By Mark Ballard, The Advocate, Baton Rouge, La. (TNS)
Seeming to come out of left field, President Joe Biden last week blasted Republicans for pushing legislation that would abolish federal income taxes and the IRS then replace those revenues with a 30% or so national sales tax.
“It would raise taxes on the middle class by taxing thousands of everyday items, from groceries to gas, while cutting taxes for the wealthiest Americans,” Biden said during a speech at the National Action Network’s Martin Luther King Jr. Day breakfast at the Mayflower Hotel in Washington, D.C.
But rolling back taxes will be a prime topic as state legislatures convene around the country. Several states, particularly ones run by Republicans, are looking at replacing state income tax revenues with increased sales or consumption taxes.
As part of his concessions to win over arch-conservative representatives who had withheld their support for him during the speakership donnybrook a couple weeks ago, House Speaker Kevin McCarthy, R- Calif., agreed to bring “Fair Tax” legislation to a floor vote for the first time ever, according to Politico, a Capitol Hill newspaper. The plan has been a dream of conservative radio hosts, bloggers and politicians for a generation.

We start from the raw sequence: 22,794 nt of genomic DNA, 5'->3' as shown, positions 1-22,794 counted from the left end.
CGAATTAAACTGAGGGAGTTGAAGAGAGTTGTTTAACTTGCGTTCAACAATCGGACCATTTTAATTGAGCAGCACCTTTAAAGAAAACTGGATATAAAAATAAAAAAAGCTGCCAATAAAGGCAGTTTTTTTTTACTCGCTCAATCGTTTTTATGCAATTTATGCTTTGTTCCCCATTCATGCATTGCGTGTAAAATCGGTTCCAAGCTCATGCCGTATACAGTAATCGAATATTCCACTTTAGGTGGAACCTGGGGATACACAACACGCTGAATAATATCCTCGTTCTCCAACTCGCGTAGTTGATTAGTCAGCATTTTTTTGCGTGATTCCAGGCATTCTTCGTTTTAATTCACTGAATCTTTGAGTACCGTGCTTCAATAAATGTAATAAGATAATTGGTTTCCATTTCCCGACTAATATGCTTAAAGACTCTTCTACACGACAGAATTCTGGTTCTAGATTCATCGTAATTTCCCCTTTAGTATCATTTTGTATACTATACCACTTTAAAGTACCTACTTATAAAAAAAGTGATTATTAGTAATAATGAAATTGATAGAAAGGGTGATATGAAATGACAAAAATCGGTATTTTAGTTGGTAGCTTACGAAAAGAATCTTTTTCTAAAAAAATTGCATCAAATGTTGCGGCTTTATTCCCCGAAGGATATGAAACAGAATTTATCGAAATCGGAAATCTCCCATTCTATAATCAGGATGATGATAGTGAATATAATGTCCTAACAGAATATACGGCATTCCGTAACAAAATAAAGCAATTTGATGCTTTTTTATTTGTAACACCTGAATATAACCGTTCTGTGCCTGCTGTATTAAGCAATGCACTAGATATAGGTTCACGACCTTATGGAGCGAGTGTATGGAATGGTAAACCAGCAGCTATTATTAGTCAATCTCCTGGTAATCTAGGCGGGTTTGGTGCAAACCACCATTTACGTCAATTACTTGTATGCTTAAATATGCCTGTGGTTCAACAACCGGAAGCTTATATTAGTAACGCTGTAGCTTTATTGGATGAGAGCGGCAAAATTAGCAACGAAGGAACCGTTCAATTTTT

Fair Tax Act of 2023
Republican Georgia Rep. Buddy Carter on Jan. 9 introduced the Fair Tax Act of 2023. Twenty-three Republicans have signed on as co-sponsors, so far, including Marjorie Taylor Greene, of Georgia, and Matt Gaetz, of Florida.
“Instead of adding 87,000 new agents to weaponize the IRS against small business owners and middle America, this bill will eliminate the need for the department entirely by simplifying the tax code with provisions that work for the American people and encourage growth and innovation,” Carter wrote in a news release.
Should the bill pass the U.S. House, it likely will stall in the Senate, which is controlled by Democrats.
The U.S. has no national sales tax. Each state sets its own tax rates on purchased items, which range from 2.75% to 7.25% on the state level, with local governments in most states, including Louisiana, tacking on their own levies.
Newly elected Arkansas Gov. Sarah Huckabee Sanders promised to phase out that state’s income tax. Mississippi’s House is pressing to eliminate state income taxes, as is Georgia’s General Assembly. In Georgia, income tax revenues would be replaced with a “consumption tax.”
The Louisiana House Ways and Means Committee in September began studying the state’s taxes with a goal of making recommendations for the Legislature to consider when the next regular session convenes April 10.
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